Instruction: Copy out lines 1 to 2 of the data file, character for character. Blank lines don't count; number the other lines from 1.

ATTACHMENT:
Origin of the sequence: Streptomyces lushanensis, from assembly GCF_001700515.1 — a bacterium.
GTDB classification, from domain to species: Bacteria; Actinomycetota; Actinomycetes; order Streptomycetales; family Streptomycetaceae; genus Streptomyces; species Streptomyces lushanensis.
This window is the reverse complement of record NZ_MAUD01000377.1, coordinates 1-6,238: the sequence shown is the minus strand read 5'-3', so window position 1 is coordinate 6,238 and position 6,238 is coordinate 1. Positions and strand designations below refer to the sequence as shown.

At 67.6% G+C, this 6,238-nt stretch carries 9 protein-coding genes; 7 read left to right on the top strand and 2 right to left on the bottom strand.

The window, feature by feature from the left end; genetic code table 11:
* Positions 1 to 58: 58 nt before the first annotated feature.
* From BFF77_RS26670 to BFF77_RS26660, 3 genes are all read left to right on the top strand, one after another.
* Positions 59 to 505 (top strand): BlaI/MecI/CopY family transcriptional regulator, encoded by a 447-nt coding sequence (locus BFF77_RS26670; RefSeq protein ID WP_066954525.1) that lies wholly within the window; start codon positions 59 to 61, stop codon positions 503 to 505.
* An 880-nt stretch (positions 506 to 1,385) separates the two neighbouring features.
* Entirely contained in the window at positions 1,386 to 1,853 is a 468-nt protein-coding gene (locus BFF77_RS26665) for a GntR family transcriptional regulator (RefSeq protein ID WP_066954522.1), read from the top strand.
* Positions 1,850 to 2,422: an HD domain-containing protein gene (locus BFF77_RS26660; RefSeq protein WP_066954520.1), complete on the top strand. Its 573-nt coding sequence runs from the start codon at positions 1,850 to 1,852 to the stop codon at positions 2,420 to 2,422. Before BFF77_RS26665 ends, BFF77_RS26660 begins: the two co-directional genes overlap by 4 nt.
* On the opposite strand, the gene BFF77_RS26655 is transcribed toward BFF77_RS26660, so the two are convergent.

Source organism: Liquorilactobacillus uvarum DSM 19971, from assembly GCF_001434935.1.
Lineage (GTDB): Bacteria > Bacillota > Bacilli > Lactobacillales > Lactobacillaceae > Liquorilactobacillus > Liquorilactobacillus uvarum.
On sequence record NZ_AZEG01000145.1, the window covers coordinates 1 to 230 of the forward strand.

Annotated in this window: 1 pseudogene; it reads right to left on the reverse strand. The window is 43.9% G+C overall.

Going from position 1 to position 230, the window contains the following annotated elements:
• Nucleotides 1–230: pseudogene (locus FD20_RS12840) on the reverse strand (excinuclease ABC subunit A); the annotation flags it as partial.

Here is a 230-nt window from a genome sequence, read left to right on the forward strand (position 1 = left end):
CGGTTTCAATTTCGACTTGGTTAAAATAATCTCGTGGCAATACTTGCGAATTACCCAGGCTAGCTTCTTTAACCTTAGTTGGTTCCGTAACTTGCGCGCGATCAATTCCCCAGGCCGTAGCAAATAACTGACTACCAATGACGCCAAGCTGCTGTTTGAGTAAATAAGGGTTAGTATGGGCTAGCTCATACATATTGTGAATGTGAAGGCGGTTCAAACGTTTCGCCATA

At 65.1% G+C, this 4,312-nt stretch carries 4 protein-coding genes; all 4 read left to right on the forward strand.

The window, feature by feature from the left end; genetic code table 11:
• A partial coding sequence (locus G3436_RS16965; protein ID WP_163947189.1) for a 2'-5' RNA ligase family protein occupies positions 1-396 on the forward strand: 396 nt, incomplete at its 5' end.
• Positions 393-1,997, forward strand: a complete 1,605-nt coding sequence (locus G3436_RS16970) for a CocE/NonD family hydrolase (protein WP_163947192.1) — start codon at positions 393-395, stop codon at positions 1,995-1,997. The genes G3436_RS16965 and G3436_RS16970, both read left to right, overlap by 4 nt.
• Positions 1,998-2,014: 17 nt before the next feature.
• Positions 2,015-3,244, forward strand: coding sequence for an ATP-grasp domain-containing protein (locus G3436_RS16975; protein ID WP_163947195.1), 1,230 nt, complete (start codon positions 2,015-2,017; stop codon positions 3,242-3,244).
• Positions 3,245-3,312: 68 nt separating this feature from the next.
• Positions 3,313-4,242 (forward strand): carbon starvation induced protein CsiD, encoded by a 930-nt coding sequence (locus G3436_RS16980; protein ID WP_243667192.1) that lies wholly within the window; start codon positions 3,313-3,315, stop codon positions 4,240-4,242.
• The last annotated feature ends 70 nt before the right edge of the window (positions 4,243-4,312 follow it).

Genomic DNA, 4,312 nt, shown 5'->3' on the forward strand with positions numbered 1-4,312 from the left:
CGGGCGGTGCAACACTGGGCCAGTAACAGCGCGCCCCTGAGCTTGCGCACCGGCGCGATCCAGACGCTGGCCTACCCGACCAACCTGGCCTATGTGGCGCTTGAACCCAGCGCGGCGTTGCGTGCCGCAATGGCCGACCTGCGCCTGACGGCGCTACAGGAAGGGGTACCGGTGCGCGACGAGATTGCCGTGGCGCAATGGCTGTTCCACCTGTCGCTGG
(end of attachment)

Origin of the sequence: Streptomyces lushanensis, from assembly GCF_001700515.1 — a bacterium.
GTDB classification, from domain to species: Bacteria; Actinomycetota; Actinomycetes; order Streptomycetales; family Streptomycetaceae; genus Streptomyces; species Streptomyces lushanensis.